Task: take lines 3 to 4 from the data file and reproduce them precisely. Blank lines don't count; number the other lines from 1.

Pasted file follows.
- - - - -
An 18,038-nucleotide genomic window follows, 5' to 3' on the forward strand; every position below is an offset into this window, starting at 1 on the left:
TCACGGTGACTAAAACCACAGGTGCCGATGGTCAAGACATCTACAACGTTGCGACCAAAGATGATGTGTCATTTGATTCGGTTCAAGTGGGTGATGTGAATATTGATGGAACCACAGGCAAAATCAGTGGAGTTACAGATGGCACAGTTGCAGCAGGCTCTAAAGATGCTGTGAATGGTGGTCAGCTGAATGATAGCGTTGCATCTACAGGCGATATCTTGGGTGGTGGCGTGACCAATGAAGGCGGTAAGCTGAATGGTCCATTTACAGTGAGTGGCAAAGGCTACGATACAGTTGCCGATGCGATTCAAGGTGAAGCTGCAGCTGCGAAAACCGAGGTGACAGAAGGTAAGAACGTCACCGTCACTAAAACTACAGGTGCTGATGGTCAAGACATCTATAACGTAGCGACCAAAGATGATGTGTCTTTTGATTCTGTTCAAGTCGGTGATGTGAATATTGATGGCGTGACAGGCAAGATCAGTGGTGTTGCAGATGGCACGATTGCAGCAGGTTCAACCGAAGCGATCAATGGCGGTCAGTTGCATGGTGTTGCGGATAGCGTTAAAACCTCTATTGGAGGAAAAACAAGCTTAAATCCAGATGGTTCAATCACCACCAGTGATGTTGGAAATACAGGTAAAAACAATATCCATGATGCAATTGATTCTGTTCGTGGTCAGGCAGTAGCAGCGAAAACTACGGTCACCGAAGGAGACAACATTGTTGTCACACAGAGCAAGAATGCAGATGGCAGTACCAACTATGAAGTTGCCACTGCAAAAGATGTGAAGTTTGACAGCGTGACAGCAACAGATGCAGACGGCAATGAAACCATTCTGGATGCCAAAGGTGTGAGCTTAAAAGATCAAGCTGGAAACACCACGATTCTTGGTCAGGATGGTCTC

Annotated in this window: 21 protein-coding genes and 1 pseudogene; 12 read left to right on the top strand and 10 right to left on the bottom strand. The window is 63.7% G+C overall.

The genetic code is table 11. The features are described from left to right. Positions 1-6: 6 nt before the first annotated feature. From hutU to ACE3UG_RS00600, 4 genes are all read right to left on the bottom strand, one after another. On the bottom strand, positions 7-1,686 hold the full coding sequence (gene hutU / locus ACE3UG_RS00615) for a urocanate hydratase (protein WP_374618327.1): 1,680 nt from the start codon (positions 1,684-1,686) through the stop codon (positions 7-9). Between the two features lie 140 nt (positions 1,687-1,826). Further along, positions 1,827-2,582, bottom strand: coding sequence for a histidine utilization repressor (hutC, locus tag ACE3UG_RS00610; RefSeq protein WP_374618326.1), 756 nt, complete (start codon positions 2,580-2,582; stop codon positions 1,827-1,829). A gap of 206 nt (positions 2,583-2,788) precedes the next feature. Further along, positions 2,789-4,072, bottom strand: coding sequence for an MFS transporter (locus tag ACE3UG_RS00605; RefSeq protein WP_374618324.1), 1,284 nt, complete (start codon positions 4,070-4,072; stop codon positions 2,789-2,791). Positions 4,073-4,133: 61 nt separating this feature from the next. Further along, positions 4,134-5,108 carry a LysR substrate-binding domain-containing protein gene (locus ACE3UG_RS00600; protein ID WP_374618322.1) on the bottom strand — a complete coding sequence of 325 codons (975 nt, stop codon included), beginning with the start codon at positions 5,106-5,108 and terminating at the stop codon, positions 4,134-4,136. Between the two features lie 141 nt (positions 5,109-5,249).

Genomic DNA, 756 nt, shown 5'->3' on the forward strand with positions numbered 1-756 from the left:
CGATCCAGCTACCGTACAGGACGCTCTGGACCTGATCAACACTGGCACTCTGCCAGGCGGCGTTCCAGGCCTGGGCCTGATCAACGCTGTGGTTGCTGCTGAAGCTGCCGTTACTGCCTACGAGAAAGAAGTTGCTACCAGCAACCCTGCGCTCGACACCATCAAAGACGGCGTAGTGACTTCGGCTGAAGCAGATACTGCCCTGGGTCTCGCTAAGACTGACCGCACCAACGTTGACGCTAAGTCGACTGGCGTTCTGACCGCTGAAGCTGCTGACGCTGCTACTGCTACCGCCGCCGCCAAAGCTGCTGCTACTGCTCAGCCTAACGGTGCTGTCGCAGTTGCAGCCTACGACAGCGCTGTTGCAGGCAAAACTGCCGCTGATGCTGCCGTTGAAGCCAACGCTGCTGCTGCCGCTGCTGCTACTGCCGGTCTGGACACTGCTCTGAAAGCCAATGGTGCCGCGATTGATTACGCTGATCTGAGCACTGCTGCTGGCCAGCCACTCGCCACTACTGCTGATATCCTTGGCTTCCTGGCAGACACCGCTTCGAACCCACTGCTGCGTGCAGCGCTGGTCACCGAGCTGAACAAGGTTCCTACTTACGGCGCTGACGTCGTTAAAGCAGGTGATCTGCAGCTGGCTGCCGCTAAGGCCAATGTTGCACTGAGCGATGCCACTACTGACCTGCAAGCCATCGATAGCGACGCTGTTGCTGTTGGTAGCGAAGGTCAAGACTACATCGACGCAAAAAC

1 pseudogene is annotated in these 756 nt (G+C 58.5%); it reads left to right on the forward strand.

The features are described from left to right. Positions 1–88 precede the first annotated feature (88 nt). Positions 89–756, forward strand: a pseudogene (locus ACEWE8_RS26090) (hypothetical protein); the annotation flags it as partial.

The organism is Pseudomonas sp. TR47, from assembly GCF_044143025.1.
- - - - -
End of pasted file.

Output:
Annotated in this window: 21 protein-coding genes and 1 pseudogene; 12 read left to right on the top strand and 10 right to left on the bottom strand. The window is 63.7% G+C overall.

The genetic code is table 11. The features are described from left to right. Positions 1-6: 6 nt before the first annotated feature. From hutU to ACE3UG_RS00600, 4 genes are all read right to left on the bottom strand, one after another. On the bottom strand, positions 7-1,686 hold the full coding sequence (gene hutU / locus ACE3UG_RS00615) for a urocanate hydratase (protein WP_374618327.1): 1,680 nt from the start codon (positions 1,684-1,686) through the stop codon (positions 7-9). Between the two features lie 140 nt (positions 1,687-1,826). Further along, positions 1,827-2,582, bottom strand: coding sequence for a histidine utilization repressor (hutC, locus tag ACE3UG_RS00610; RefSeq protein WP_374618326.1), 756 nt, complete (start codon positions 2,580-2,582; stop codon positions 1,827-1,829). A gap of 206 nt (positions 2,583-2,788) precedes the next feature. Further along, positions 2,789-4,072, bottom strand: coding sequence for an MFS transporter (locus tag ACE3UG_RS00605; RefSeq protein WP_374618324.1), 1,284 nt, complete (start codon positions 4,070-4,072; stop codon positions 2,789-2,791). Positions 4,073-4,133: 61 nt separating this feature from the next. Further along, positions 4,134-5,108 carry a LysR substrate-binding domain-containing protein gene (locus ACE3UG_RS00600; protein ID WP_374618322.1) on the bottom strand — a complete coding sequence of 325 codons (975 nt, stop codon included), beginning with the start codon at positions 5,106-5,108 and terminating at the stop codon, positions 4,134-4,136. Between the two features lie 141 nt (positions 5,109-5,249).